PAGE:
Enbridge (NYSE:ENB) recently announced a whopping 33% increase in the dividend. Just as significant, the company unveiled a new dividend policy range of distributing 75-85% of adjusted earnings. Such a policy confirms the company's confidence in its long-term outlook for stable, reliable, and growing cash-flow stream generated from transporting growing North American energy supplies from producers to consumers. As a result, the company has quickly emerged as a dividend growth superstar. But is that reason enough to buy shares here?
The December 3rd press release announcing the new dividend policy caused an immediate and substantial reaction in the stock price - causing the stock to rise from $46 to over $52 on heavy volume. Since then, on the back of continuing lower oil prices and some very rocky days on Wall Street for virtually any energy related company, the stock has fallen back to close yesterday (Tuesday, Dec 9th) at $49.45.
The initial reaction to the new dividend policy may have been a case of "irrational exuberance." To understand my point of view, we must first take a look at the company's operations, the nature of its assets, and more importantly - the company's current valuation given the current market environment.
Source: Enbridge Presentation
As the graphic above describes, Enbridge owns and operates liquids and gas pipelines, renewable power assets, and gas processing and energy services across the US and Canada. It's a large corporation with $67 billion in assets, a market cap of $43 billion, and YTD adjusted earnings of $1.65 billion. Enbridge was incorporated in 1949, is headquartered in Calgary, Alberta, and has over 11,000 employees. ENB's vision is to be the leading energy delivery company in North America.
Enbridge has a very mature and stable revenue model based largely upon long-term fee-based contracts that are relatively immune to underlying commodity prices. This leads to reliable revenue and earnings and is what makes the new dividend policy possible.
Large Scale Drop-Down
During Enbridge's 2015 and Dividend policy Investment Presentation, the company also revealed plans for a significant financial restructuring. A large component of the plan is a drop-down of the Canadian Liquids Pipelines and Renewables to its Canadian affiliate - the Enbridge Income Fund (OTC:EIFZF). The new structure of the Enbridge enterprise (after close of this deal) is shown below:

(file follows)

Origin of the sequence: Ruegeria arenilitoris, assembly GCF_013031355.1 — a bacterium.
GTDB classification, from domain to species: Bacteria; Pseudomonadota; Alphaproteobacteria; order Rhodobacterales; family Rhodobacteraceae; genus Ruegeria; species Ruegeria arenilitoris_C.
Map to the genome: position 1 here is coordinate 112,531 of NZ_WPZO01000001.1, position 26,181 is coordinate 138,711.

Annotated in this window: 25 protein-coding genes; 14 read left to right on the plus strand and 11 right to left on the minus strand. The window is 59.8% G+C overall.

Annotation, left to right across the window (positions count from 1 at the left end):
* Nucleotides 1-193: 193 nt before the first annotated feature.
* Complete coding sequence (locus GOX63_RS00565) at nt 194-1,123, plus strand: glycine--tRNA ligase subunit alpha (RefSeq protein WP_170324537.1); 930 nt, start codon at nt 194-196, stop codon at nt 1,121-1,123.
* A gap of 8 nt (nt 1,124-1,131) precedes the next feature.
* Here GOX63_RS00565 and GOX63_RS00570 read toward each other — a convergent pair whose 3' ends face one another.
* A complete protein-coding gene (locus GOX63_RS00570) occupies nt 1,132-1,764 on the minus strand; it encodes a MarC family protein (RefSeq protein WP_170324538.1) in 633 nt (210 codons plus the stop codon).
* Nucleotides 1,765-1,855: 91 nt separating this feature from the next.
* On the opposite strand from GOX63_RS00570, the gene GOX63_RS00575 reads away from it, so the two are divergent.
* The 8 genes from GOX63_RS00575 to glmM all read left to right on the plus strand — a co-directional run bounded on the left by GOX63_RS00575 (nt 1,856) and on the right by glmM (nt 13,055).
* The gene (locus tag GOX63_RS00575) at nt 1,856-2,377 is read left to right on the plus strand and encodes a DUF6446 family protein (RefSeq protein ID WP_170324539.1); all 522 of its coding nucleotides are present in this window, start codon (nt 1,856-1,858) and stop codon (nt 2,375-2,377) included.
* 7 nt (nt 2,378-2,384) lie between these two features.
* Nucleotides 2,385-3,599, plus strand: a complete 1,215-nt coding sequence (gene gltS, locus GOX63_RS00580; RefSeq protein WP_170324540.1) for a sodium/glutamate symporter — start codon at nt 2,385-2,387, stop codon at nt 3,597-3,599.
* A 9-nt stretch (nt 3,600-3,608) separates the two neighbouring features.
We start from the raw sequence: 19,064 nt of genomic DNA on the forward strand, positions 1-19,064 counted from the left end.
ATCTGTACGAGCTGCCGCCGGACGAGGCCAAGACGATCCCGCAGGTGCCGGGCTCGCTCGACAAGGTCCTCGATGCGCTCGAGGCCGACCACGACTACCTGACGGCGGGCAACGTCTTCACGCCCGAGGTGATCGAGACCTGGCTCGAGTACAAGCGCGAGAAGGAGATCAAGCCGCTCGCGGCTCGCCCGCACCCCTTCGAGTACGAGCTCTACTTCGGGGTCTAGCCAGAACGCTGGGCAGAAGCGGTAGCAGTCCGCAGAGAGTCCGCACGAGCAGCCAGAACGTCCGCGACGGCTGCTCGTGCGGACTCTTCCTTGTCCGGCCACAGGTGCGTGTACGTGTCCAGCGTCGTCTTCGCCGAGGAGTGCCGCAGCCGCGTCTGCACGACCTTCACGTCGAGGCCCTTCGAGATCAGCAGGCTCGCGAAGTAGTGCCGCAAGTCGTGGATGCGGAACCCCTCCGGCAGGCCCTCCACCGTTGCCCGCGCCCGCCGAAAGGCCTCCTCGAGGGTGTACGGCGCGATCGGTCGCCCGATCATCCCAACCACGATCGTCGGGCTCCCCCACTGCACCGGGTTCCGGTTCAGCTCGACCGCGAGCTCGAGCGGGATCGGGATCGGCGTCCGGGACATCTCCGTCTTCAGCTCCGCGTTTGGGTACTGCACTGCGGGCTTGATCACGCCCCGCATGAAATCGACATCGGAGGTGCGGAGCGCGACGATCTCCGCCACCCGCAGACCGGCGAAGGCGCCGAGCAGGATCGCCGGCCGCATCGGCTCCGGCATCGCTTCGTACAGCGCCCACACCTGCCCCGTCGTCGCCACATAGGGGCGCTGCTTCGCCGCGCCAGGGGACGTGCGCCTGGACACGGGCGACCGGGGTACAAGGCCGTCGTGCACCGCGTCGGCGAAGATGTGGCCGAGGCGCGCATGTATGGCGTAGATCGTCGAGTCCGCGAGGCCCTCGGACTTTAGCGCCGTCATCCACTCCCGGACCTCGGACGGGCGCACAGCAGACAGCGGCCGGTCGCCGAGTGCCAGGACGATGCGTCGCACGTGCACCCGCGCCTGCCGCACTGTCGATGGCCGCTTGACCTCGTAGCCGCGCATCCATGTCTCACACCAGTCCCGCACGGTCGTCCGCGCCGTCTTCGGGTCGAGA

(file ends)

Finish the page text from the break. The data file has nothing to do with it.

This is a very large scale drop-down:
- Assets: Canadian Liquids Pipelines and Renewables.
- Book Value: $17 billion.
- EBITDA Multiple: 13-15x.
- Enbridge Incentive Share: 25%.
- Accretive to both ENB and EIFZF.
- ENB Economic Interest to EIF: 90% (post transaction).
- Estimated close: mid 2015.
Dividend Growth Potential
As a result of the drop-down, Enbridge expects a ~10% uplift in adjusted EPS from 2015-2018 - resulting in a 10-12% CAGR in overall EPS. Taking the midrange of the 2015 adjusted EPS estimate of $2.05-$2.35/share, and applying the low-end of the CAGR (i.e. 10%), I get a conservative estimate of $2.93 in adjusted EPS for 2018.
If we apply the new dividend policy payout of 75-85% of adjusted earnings, we get a 2018 dividend payment range of $2.20-$2.49, the midpoint of which is a dividend payout of ~$2.34.
As mentioned previously, ENB raised the dividend 33% in the press release announcing the new dividend policy - to $0.465/share, or $1.68 annually. Using my estimate of $2.34/share of dividends in 2018 implies a distribution/share CAGR of ~12%.
While all this sounds good so far, the problem is the company's current valuation in relationship to the current market environment. With a P/E=57 and a dividend yield of only 3.5%, the company appears overvalued given the mass exodus from energy shares. It does no good to buy a company yielding 3.5% if you are going to lose 10-20% on the share price. So, despite Jim Cramer's opinion, I would steer clear of Enbridge (for now).
Summary and Conclusion
Enbridge has embarked on a new payout policy that should result in a ~12% CAGR in the dividend from 2015-18. However, the high multiple currently afforded the stock (see below), the relatively low current yield, and the overall market environment for energy stocks make this a "wait-and-see" investment. Investors may want to add this company to their "watch list" and give it serious consideration at $40-41, at which point it would yield 4.2%.
Meantime, I prefer InterPipeline (OTCPK:IPPLF). Not only is it a smaller, simpler company to analyze, it also presents a higher growth rate, a much lower valuation multiple (PE=28), and a significantly higher dividend yield (4.6%).
|Div & Yield:||$1.68 (3.5%)|
Source: Yahoo Finance
Disclosure: The author is long IPPLF.
The author wrote this article themselves, and it expresses their own opinions. The author is not receiving compensation for it (other than from Seeking Alpha). The author has no business relationship with any company whose stock is mentioned in this article.
Additional disclosure: I am an engineer, not a CFA. The information and data presented in this article were obtained from company documents and/or sources believed to be reliable, but have not been independently verified. Therefore, the author cannot guarantee their accuracy. Please do your own research and contact a qualified investment advisor. I am not responsible for investment decisions you make.
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